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Gallery Space: Painting the Town

“There is just something about this town that I love.”

Landscape painter Chris Burk is discussing his fascination with Columbus. We are seated in Tacocat Cooperative in Grandview, which houses his personal studio. Miles Davis is playing softly in the background.

“Music has to be on while I’m working,” he explains. “It can be any kind. The more random the better.”

There are a series of three canvases depicting telephone poles and networks of cable positioned on easels before him. They are part of his latest series titled Connected Columbus – and like most of his work, it is inspired by his hometown.

“I left Columbus and went to live in New York for several years, but, oddly, it was not until I came back home that I truly discovered myself as an artist. You might say the city is my muse.”

Clad in a purple t-shirt, a gray hoodie, jeans, and a comfortable looking pair of shoes, Burk looks like he is ready to go out walking, as he often does, through the city, looking for interesting subjects to snap pictures of with his iPhone.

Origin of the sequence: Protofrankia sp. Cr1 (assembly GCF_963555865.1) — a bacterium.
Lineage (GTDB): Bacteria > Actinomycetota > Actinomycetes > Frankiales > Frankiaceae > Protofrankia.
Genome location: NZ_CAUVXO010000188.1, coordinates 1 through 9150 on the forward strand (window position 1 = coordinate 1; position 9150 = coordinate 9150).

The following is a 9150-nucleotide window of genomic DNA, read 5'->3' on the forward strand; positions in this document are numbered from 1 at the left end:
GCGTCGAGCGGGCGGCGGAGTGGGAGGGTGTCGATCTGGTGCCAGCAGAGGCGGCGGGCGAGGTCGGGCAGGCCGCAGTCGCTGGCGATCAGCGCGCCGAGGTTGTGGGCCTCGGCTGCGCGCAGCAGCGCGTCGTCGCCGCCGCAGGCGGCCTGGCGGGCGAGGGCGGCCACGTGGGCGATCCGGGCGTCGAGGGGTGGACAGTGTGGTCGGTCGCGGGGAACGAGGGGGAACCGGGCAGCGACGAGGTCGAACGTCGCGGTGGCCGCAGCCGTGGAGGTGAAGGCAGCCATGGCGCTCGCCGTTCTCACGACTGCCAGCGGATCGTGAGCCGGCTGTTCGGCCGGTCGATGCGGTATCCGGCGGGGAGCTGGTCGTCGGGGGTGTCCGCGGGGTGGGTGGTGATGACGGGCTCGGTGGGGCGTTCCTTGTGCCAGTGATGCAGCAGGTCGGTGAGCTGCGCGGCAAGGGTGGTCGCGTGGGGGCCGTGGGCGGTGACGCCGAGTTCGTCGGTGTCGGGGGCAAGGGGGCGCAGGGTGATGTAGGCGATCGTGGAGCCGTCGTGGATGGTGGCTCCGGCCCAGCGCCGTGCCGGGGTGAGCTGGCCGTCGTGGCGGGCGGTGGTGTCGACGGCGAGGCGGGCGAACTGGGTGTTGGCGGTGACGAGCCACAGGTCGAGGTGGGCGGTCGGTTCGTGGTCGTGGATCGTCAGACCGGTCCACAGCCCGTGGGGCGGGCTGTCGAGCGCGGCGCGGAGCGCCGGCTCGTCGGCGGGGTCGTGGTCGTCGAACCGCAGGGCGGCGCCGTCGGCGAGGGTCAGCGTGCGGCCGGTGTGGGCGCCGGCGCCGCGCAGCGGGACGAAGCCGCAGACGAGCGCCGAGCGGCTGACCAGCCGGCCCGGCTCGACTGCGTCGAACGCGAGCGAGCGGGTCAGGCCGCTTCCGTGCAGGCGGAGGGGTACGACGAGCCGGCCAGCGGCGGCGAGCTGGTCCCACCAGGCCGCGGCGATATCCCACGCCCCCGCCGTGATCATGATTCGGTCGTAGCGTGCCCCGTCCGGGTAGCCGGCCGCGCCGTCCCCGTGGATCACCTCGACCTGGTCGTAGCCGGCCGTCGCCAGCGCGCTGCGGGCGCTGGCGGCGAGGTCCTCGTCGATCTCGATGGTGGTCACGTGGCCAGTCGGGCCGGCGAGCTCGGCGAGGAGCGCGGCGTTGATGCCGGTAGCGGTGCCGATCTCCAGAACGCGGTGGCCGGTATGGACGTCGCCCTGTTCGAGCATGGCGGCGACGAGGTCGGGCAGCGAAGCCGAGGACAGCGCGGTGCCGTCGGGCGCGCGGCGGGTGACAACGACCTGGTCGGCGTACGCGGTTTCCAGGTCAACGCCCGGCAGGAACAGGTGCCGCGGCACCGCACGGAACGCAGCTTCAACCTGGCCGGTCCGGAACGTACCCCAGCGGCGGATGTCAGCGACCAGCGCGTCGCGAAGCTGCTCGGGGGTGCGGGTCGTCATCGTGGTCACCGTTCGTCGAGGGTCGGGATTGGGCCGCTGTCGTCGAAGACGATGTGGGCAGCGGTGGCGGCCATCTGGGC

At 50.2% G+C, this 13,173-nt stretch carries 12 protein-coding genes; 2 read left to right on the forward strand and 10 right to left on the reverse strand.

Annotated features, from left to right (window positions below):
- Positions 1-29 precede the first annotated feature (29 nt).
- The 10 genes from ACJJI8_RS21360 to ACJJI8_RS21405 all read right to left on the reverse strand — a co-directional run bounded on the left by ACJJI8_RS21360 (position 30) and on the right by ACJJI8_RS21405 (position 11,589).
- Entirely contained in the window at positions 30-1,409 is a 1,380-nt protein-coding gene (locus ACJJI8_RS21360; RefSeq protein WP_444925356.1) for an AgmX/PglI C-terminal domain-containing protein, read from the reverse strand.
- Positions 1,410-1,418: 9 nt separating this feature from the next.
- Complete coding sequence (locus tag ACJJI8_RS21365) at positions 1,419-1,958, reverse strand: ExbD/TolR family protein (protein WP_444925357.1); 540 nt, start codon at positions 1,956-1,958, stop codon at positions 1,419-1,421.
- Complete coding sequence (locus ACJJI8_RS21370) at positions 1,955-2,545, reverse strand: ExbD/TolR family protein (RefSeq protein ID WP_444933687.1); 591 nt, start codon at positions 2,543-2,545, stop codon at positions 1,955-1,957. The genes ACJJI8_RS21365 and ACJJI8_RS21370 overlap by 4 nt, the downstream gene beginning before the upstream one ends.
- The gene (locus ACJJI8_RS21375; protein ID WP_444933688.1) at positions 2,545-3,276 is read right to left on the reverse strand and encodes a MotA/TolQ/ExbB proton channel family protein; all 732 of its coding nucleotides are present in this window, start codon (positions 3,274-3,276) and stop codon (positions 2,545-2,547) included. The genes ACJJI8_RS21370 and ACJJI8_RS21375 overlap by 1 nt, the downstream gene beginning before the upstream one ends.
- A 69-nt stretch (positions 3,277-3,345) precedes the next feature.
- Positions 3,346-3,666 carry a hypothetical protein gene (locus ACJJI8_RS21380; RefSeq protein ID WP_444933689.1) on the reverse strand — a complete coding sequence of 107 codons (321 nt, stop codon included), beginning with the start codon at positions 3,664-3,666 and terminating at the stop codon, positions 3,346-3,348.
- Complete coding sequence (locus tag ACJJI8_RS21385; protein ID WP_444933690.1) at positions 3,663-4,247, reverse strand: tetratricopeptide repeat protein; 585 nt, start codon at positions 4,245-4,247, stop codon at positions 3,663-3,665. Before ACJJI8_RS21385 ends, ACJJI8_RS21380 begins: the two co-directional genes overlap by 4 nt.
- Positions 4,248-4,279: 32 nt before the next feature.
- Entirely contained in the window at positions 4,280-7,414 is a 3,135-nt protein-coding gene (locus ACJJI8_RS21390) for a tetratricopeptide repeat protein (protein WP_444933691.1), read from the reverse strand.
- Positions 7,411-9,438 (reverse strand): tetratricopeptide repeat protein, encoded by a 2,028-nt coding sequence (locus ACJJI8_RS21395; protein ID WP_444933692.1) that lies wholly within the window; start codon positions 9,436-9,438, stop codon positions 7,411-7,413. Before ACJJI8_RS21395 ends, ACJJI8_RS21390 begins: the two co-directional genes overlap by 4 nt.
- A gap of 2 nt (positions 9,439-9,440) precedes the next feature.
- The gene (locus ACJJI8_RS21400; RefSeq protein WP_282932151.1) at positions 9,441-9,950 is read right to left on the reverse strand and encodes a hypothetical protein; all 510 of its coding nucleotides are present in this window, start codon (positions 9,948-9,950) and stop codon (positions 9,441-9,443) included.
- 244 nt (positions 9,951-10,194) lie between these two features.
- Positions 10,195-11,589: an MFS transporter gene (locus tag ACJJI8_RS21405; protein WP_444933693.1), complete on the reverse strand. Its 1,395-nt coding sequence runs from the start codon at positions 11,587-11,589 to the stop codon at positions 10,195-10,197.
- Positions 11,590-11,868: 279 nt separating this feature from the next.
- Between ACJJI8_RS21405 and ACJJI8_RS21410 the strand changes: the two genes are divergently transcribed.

“I love the variation in the neighborhoods,” he said. “Each one is a little different but there are interesting landmarks and architecture in all of them. No matter how many times I look at a place like German Village, or Clintonville, I can always find something new – unique forms and compositions that most people would walk right past.”

Burk likes to focus on subjects around Columbus that are so mundane, most of us pass them daily, but rarely stop to look at them. “I don’t do typical features of Columbus – the major landmarks. I like to steer away from that.” He zeros in instead on the things most of us take for granted, like skylines, rooftops, water towers, and such.

Although many of Burk’s pieces depict the suburbs, cityscapes are his favorite subjects. “I’m primarily an urban landscape painter. I have always had a love affair with the landscape and even more so with cityscapes,” he said. “I grew up in the humdrum of suburbia – you know, the lawns and all that. Because of that, the inner city has always represented something new and exciting for me.”

Mundane as they may be, Burk’s subjects are surprisingly recognizable. “People really seem to enjoy trying to figure out where they have seen them – what part of town they are located in. I like to keep them guessing.” No matter what part of the city they depict, his paintings remind viewers that beauty can be found in the most unexpected places.

“We all see things differently,” he said. “If I can present things in a way that opens up peoples’ minds and allows them to see the world around them with a new perspective, than I have done my job.” •

Burk’s pieces are on continuous display at Brandt Roberts Gallery (642 N High St.) in the Short North, Tuesday – Saturday 11-5 p.m. and Sunday 12 – 4 p.m. For more, visit www.christopherburk.com.

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